Shanghai steel ekes out gains, iron ore recovers from 7-week low

2 February 2018

Chinese steel futures ticked higher on Friday amid news that China’s top steelmaking city is looking at extending production curbs beyond winter, even as the government of the province where it is located said it had no such plans.

Three sources familiar with the matter told Reuters that Tangshan city in Hebei province is discussing keeping the restrictions after the winter heating season ends.

China has ordered steel mills to reduce output by up to half from Nov. 15 to March 15 as part of the country’s campaign against air pollution. Hebei’s provincial government on Thursday denied reports it had sought an extension.

The most-active rebar contract for May delivery on the Shanghai Futures Exchange was up 0.2 percent at 3,949 yuan ($629) a tonne by 0323 GMT.

A potential extension of steel production curbs in Tangshan “would mean a much tighter market,” said Daniel Meng, analyst at CLSA in Hong Kong.

Tangshan produces 12 percent of China’s steel and just cutting its output by a quarter would mean reducing national output by 3 percent, Meng said.

”That 3 percent is quite big in today’s steel market because without any curtailment in the normal months like in July-October last year, the market was already very tight and margins were about 1,000 yuan (per tonne).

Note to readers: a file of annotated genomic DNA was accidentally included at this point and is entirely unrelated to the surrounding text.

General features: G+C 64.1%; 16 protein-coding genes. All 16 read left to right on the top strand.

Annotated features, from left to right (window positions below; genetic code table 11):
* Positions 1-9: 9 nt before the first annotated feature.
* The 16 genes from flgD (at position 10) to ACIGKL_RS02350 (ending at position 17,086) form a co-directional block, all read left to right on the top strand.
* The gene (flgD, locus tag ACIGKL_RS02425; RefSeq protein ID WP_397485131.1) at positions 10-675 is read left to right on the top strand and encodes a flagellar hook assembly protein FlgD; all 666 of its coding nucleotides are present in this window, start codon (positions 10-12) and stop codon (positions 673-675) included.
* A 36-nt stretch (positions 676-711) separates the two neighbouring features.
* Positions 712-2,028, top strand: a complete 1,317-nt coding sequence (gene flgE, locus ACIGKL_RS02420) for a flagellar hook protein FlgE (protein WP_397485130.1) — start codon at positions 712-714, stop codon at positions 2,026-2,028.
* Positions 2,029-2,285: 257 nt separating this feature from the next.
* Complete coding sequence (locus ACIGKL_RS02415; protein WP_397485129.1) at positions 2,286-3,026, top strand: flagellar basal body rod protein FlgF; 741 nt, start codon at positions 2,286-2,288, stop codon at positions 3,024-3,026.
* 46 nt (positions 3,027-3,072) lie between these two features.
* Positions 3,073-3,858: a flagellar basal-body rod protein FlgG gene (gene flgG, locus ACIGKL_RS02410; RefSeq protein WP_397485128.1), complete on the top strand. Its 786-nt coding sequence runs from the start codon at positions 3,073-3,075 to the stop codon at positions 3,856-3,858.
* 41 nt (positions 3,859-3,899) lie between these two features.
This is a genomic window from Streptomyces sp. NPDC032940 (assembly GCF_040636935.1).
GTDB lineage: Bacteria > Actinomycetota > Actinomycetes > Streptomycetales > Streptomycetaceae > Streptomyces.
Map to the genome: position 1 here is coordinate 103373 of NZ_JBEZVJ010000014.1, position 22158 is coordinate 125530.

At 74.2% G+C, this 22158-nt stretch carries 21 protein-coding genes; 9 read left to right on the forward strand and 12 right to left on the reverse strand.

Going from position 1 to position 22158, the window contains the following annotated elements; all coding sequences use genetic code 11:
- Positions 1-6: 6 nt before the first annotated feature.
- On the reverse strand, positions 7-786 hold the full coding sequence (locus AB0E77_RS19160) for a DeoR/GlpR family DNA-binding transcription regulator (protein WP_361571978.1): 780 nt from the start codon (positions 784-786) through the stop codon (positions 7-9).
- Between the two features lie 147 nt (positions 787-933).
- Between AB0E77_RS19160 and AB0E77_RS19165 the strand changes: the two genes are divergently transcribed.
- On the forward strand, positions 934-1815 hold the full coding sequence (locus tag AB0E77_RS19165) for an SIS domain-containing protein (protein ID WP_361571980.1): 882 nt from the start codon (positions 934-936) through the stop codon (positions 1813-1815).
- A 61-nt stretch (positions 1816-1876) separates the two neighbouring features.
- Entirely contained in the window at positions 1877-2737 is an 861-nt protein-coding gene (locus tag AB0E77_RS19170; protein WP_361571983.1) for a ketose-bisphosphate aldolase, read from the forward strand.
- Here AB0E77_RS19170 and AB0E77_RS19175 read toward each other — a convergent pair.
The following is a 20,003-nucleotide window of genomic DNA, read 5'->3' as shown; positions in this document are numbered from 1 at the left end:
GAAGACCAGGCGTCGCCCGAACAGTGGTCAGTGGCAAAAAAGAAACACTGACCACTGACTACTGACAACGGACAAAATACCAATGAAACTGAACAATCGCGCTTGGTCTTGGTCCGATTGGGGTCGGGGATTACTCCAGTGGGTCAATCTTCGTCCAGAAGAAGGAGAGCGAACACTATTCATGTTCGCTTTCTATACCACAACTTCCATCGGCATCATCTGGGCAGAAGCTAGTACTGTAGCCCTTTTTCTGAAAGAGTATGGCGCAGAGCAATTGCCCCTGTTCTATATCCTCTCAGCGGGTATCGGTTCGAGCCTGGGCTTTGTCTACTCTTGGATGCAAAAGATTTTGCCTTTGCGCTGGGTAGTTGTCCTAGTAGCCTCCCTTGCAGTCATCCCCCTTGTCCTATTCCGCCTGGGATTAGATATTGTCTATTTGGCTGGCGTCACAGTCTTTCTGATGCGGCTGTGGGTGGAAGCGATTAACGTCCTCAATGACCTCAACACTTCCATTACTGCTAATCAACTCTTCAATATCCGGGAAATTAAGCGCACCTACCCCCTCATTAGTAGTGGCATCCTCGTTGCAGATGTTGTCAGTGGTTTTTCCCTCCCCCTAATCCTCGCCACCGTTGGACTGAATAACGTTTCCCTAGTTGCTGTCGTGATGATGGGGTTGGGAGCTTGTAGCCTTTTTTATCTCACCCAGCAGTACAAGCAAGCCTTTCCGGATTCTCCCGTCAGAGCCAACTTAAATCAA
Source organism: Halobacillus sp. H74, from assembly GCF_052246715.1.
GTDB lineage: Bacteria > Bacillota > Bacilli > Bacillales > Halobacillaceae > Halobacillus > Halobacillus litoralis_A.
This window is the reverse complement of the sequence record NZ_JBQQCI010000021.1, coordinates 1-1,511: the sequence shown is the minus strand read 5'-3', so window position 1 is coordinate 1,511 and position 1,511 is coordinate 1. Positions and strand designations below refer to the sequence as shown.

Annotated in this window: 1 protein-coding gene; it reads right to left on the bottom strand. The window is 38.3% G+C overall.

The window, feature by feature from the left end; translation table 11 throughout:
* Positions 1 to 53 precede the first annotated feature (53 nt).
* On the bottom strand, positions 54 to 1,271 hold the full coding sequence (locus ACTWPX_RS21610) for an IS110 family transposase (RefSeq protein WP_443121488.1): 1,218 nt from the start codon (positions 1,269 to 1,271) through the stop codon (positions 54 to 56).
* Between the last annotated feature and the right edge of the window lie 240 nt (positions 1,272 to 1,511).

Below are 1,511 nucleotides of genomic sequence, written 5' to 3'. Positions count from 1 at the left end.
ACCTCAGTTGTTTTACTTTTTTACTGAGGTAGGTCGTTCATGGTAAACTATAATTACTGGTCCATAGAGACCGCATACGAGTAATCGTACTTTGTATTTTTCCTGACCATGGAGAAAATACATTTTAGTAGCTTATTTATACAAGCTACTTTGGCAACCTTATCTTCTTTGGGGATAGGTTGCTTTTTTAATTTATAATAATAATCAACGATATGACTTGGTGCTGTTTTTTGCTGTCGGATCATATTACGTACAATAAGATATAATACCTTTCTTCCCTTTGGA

“You cut production by another 3 percent and margins will remain very high for a longer period,” Meng said.

The most-traded May iron ore contract on the Dalian Commodity Exchange climbed 1.3 percent to 514.50 yuan a tonne, rebounding from Thursday’s intraday low of 503.50 yuan, the weakest since Dec. 15.

“I think it was just a technical recovery,” said an iron ore trader in Shanghai. “But we should see prices under pressure again as we’re getting close to the holidays and trading activity will slow down.”

Many workers in China began returning home this week, he said, ahead of the week-long Lunar New Year holiday that starts on Feb. 15.

“We heard many mills in Tangshan are running at half their capacity and are starting to be on skeletal workforce,” the trader said.

Iron ore for delivery to China’s Qingdao port .IO62-CNO=MB was little changed at $72.88 a tonne on Thursday, according to Metal Bulletin. The spot benchmark has lost 2 percent so far this week, on course for a third weekly fall.